A California native recalls coming-of-age in the 1960s, the deaths of her parents and her Muslim ex-husband, and many travels in this debut memoir.
Baldwin was born into privilege, the daughter of a handsome, well-known architect with a showpiece home in a Southern California beach community. She details how this idyllic existence soon disintegrated, however, in part due to her father’s drinking and infidelity. She and her sister then lived with their mother in Palm Springs but also regularly visited their bon vivant father, remarried to another heavy drinker with her own children. Baldwin’s stepsister committed suicide, a shocking event that contributed to Baldwin’s entering an early marriage with the son of a wealthy family. The young couple hit the road in a Volkswagen Bus, delving into psychedelic drugs and other 1960s happenings in Haight-Ashbury, Guadalajara, and elsewhere. The marriage eventually dissolved, leaving Baldwin to raise her son alone. At this halfway point of the memoir, Baldwin skips ahead 40 years and writes about the deaths of her parents and her ex, rewinding to previous events in between, including when Baldwin moved to Mexico. She stayed in touch with her ex while continuing to live an itinerant existence, including in Morocco, and ultimately converted to Islam. Baldwin remembers her stepsister again near the end of her memoir, as well as others she lost, noting, “And in the imaginary landscape of memory and projection, all the ghosts dance free.” Baldwin’s beautifully observed memoir captures the early 1960s spirit: “we were the nation’s children, swallowing power chemicals to discover ancient roots. We crawled from the sea as single-celled organisms and witnessed the birth of complexity.” She also provides touching tableaux of dealing with death and accepting the flaws of loved ones. This impressionistic memoir skims over some potentially interesting subjects, with little detail provided about Baldwin’s second marriage or her financial situation, which apparently allowed for continued travels around the world. Overall, however, it’s an evocative, memorable memoir.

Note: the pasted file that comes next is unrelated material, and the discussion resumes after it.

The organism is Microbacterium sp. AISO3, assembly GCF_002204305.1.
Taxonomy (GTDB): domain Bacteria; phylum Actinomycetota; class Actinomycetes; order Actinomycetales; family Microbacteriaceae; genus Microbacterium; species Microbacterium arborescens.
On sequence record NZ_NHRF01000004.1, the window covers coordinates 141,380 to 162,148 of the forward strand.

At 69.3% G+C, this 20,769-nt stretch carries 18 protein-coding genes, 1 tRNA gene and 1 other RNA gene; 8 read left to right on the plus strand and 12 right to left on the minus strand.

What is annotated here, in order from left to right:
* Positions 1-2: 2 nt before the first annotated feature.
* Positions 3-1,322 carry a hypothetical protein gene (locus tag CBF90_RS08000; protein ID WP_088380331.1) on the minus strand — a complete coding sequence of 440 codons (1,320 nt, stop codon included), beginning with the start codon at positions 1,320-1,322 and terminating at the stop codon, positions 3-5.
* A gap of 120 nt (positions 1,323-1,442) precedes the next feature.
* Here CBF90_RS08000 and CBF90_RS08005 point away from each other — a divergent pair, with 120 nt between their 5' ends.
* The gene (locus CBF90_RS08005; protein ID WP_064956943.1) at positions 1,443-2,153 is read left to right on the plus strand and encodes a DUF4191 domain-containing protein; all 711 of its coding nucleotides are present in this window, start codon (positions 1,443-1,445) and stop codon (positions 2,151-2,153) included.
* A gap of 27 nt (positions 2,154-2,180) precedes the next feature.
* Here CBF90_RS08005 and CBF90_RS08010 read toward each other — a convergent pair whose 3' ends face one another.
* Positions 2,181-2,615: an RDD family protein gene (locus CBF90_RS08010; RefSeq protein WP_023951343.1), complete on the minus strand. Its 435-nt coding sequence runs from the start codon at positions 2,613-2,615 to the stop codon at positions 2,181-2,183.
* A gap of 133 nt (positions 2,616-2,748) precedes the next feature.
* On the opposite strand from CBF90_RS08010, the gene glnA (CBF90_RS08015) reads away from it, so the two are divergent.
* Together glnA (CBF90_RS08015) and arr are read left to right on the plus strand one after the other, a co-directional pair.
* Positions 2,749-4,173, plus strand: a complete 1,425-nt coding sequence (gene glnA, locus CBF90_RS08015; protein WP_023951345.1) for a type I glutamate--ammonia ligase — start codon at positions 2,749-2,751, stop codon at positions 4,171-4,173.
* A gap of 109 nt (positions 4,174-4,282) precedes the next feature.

A striking, sensitive record of voyages and acceptance.